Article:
Why are women queuing up for a new life abroad? And why is the UAE top of their bucket list? Jai Breitnauer investigates

When you live in a small and dynamic expat community like Dubai or Abu Dhabi, sometimes it’s easy to forget the rest of the world even exists. So, when I first read the research by Finaccord, the figures initially didn’t faze me. There are 50.5 million people living as expats worldwide, and about eight million of those live in the UAE.

In the last five years alone the global expat community has grown by 2.4 per cent year on year, with the majority leaving India. Around 70 per cent of those were moving for work, rather than love, retirement   or study. They predict another 6.2 million people to move abroad between now and 2017, and top of their list is Saudi Arabia, closely followed by the UAE.


Middle Eastern haven

Once I’d digested all the figures I was left with a burning question Finaccord hadn’t answered – how does all of this affect women? After all, we all know the stereotype of the ‘typical’ expat woman; trailing along behind her husband, making full use of the hired staff, filling her days with coffee mornings and volunteer work… But those of us who live expatriate know she is the exception, not the rule. So how has the face of the female expatriate changed? Well, a 2012 report from the Global Relocation Trends Survey shows that working female expats numbered at around three per cent in the 1980s, but that figure has grown to around 25 per cent. And even more heartening is that this figure is still on the increase – largely because women are becoming a more attractive prospect for overseas promotion than male counterparts.

“I consciously looked for a first job with an international consultancy that would hopefully give me opportunities to travel with work,” says Civil Engineer Geraldine Bean, 38, originally from Ireland. “My willingness to travel was a good thing, as far as they were concerned, and led to me being sent to Jordan in 1999 to help out on an irrigation project for three months.” In 2003 she was offered a permanent position in the UAE and has lived here ever since. Geraldine believes her career has been fast-tracked by that move.

“I had early exposure to levels of responsibility I would have had to wait longer for in the UK or elsewhere,” Geraldine says, although she admits she had to ‘prove’ herself when she first arrived. “As a woman working in the Middle East, you learn to approach business relationships in a different way. It’s not appropriate to be as aggressive as you might be in a western environment. It’s more about subtle diplomacy at work – relationships are very important in business here, as are the concepts of respect for seniority and not ‘losing face’ in front of others.”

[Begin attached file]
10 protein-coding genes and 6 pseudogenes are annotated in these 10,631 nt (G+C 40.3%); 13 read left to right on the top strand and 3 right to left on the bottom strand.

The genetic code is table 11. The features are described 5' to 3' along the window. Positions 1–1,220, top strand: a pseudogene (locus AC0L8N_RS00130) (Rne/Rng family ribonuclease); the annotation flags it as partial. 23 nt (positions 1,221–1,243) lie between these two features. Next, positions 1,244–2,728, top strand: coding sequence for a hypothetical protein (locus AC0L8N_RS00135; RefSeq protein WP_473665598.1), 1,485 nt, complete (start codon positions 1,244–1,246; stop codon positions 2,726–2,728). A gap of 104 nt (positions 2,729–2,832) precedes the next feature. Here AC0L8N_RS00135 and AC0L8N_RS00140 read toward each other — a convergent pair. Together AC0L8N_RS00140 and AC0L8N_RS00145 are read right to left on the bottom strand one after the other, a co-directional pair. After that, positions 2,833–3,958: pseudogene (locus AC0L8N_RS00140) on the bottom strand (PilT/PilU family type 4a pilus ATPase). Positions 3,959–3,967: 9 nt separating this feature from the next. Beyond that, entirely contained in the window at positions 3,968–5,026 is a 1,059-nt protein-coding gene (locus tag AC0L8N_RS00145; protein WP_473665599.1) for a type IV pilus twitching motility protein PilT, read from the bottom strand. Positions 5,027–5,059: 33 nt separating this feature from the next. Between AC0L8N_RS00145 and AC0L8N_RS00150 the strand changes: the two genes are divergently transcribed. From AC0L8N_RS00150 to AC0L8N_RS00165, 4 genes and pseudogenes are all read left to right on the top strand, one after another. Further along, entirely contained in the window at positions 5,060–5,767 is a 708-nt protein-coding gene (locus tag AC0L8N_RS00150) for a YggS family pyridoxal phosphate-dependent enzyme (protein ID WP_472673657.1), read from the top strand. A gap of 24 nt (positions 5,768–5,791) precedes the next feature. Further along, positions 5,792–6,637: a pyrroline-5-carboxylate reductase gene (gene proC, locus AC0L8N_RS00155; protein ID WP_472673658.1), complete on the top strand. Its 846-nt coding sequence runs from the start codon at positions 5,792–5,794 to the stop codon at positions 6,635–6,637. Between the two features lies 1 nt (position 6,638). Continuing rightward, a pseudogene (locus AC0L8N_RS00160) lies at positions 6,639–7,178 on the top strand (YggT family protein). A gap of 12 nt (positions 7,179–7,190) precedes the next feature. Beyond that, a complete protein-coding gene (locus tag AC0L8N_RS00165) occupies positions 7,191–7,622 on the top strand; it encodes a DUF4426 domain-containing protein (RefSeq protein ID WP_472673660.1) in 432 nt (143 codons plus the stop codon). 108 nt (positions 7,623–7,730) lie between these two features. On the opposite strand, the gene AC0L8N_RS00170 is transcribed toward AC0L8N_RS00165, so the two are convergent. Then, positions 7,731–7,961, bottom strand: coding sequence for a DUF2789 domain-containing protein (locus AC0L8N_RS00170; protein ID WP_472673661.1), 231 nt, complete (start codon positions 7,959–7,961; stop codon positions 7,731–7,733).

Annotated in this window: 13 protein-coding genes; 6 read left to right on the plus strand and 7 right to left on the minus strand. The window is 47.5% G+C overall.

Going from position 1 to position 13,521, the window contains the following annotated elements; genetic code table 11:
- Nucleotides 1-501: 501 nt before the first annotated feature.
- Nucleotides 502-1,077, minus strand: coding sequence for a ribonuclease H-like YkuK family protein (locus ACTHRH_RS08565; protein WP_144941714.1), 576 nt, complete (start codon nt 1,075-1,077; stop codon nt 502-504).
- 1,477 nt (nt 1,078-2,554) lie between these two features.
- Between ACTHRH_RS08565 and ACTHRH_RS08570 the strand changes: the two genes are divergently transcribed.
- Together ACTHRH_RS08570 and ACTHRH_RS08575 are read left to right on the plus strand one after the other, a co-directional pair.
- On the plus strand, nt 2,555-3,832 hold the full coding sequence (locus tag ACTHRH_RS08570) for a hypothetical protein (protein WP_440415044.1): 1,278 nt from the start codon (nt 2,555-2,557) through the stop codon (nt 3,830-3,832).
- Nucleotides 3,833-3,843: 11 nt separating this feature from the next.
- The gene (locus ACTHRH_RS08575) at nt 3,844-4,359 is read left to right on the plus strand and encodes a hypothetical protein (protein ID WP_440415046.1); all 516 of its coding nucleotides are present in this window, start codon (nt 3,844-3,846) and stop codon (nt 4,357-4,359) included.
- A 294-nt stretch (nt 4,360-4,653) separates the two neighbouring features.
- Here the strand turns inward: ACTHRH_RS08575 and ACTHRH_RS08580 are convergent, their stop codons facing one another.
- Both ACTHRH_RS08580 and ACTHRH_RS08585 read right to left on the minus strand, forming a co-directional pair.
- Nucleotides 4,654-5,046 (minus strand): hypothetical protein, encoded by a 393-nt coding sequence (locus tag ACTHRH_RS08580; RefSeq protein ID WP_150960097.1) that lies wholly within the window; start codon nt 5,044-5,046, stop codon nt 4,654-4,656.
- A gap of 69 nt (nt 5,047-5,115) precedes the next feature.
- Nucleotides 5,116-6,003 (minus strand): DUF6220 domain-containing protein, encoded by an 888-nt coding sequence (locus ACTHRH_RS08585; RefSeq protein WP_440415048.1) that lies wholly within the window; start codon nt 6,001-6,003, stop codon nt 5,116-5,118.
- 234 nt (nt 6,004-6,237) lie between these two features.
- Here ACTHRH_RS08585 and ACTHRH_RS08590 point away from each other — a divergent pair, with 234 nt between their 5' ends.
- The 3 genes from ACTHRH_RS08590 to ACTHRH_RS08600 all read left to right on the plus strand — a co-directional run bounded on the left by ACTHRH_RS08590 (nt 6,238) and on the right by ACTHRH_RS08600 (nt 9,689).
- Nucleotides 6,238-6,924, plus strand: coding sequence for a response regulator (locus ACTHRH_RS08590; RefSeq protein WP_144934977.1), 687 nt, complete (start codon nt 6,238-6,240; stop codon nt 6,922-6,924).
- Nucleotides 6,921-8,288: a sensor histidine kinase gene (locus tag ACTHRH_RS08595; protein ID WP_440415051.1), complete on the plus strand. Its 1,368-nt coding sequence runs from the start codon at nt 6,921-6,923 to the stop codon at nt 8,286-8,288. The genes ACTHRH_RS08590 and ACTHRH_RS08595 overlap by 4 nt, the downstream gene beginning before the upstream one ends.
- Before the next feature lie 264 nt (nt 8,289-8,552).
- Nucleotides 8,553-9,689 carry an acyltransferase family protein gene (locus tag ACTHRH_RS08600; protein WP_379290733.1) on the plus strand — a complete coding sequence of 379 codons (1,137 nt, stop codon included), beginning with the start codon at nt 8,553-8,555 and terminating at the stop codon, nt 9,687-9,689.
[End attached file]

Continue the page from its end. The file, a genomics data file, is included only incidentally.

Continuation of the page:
Women, it seems, are better placed to cope with these nuances. One 2012 study showed that female expats fit into their new environment better than males, with sensitivity, empathy and respect for local customs and more diplomacy cited as essential skills women seem to have in abundance. A study a few years earlier, in 2005, showed career women more willing to make sacrifices for overseas assignments, and better placed to deal with the isolation. And a 2012 study by Accenture showed 80 per cent of women in the UAE were willing to take on extra responsibility to progress their career, making female expats in the UAE the most ambitious in the world.


A sense of adventure

But not all expats move because of a job offer. Indeed, a recent poll in the UK by AXA PPP International found that 39 per cent of Brits in 2013 were relocating without any work lined up. Five years ago, 55 per cent of British expats left the UK because of career opportunities, but in the wake of the recession it seems it’s not jobs, but the need for work/life balance and better weather fuelling a new breed of movers. With UAE salaries set to rise by 5.9 per cent, and the government planning to increase the workforce by 41 per cent between now and 2030, David Fuller of Emigrate2 ( believes the Emirates certainly has more than just good weather to offer.

“It’s largely the employment opportunities – not to mention high salaries – that attract so many expats to the country,” says Fuller. “Opportunities abound for trained finance workers, construction workers, healthcare workers and, increasingly, teachers. Teaching is one area where expat women are increasingly finding work, and the signs are that the number of women employed in the country is set to grow rapidly over the coming years.”